As you just mentioned, the catch-up service has now been in operation for about a year, and most programs are offered as content with the service, so does this mean that there is a comprehensive rights-processing mechanism to obtain consent for new programs made for the catch-up service?
With the catch-up program, permission is obtained in advance; therefore, as long as permission is obtained for a 7-day window, it means the service can be offered at anytime.
So conversely, if permission cannot be obtained from a professional performer or actor, would that become a reason to remove such a person from the production?
Now, and as before, broadcast performance is not allowed if there is no permission, so there are not any problems in this situation. However, with archived material, if just one person refuses permission it means the material cannot be delivered but this person would also put his or herself at a disadvantage since performance fees would not be paid.
Tracking down all people involved with archived material and obtaining their permission is certainly a monumental task, and NHK is incurring some heavy expenses under the current state of rights processing. So, what do you think the future holds? Do you think the BBC is not going to implement VOD for archived programs until a comprehensive archived program rights processing system is in place?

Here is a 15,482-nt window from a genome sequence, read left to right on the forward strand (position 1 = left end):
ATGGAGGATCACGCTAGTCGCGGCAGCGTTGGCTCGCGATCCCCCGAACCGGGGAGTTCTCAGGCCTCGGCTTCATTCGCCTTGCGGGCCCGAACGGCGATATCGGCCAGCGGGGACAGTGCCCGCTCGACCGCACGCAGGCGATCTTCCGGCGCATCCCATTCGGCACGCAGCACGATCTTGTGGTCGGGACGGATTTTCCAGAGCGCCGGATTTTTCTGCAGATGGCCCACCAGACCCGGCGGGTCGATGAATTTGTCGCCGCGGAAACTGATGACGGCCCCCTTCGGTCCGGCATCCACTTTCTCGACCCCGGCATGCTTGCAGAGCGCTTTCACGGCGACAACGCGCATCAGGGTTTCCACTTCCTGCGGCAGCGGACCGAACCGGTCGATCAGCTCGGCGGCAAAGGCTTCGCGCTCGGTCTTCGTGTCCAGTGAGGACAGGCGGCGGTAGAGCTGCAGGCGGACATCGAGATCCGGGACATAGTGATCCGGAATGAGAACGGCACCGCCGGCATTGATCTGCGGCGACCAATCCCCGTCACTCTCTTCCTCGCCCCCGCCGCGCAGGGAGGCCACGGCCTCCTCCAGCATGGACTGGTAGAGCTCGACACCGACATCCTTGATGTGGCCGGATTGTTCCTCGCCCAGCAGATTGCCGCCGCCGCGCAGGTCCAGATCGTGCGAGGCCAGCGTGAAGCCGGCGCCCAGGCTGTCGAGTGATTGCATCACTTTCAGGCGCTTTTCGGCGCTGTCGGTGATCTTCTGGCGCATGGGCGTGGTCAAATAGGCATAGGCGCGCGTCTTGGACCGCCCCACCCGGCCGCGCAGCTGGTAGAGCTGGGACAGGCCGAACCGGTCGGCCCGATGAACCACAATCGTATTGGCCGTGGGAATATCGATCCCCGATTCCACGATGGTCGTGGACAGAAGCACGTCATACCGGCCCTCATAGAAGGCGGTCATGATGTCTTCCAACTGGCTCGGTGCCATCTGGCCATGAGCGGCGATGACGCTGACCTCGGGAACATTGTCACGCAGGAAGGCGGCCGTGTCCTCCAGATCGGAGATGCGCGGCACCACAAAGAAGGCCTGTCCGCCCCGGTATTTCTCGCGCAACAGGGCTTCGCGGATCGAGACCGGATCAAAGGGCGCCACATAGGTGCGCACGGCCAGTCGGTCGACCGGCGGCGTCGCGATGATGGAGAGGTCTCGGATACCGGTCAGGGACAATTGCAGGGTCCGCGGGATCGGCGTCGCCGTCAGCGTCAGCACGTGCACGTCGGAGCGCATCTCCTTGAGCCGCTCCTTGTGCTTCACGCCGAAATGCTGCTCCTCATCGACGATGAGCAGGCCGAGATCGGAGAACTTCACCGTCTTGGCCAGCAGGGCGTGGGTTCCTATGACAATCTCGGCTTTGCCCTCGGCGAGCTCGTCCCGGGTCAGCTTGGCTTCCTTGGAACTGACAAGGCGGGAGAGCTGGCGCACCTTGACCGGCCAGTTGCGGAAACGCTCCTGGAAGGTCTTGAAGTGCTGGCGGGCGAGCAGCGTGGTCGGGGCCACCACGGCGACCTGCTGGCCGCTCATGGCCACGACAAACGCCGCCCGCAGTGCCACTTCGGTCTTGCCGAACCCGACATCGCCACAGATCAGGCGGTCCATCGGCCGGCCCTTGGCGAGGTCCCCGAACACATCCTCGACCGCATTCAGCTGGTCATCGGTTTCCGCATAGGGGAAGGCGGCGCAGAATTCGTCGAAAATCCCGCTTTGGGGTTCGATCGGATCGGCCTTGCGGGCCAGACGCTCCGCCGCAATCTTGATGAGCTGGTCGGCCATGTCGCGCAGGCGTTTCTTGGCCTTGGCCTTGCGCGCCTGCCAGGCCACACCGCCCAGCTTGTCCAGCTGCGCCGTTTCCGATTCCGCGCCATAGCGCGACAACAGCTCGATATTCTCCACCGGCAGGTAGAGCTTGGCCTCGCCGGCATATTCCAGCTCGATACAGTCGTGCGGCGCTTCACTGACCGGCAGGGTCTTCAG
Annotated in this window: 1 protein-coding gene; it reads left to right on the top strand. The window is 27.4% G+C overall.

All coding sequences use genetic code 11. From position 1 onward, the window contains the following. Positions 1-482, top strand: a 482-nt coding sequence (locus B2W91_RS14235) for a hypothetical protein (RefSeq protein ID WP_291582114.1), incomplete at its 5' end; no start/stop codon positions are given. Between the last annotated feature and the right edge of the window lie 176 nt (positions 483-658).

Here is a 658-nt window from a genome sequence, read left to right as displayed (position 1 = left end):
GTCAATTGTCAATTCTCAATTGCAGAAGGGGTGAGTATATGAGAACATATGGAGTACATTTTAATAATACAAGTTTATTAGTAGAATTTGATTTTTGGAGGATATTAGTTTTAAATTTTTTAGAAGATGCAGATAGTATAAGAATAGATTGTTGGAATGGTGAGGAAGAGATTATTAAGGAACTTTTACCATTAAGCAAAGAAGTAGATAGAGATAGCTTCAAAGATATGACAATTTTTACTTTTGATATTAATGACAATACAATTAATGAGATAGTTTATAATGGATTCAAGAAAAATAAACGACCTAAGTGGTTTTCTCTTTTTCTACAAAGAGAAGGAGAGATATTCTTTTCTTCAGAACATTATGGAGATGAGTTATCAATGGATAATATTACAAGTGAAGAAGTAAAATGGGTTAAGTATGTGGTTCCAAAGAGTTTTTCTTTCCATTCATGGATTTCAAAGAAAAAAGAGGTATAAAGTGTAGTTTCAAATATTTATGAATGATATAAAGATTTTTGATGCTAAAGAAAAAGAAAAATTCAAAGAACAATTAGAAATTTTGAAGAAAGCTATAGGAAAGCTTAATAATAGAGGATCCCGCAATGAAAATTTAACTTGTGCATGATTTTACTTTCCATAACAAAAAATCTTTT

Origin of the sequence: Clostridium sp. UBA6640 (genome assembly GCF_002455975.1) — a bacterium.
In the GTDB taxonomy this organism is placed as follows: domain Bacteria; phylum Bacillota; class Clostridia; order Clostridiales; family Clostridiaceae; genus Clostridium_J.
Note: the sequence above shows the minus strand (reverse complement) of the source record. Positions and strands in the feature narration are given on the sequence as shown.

Well, recently at the BBC we have specially appointed an archive content director and this director will decide the form of archived material that the BBC releases. Of course, it will be very difficult to release the entire archive since the original films and subsequent digitalized content are subject to some serious restraints.
So I think it will be difficult to achieve, but partial and gradual releasing of archives is a definite possibility and therefore, we are experimenting with this at present. Last year was the 50th anniversary of the partitioning of Pakistan from India, and as a test case we prepared a season of archived programs for the occasion. We feel that the future directions in this area will be dictated by such projects.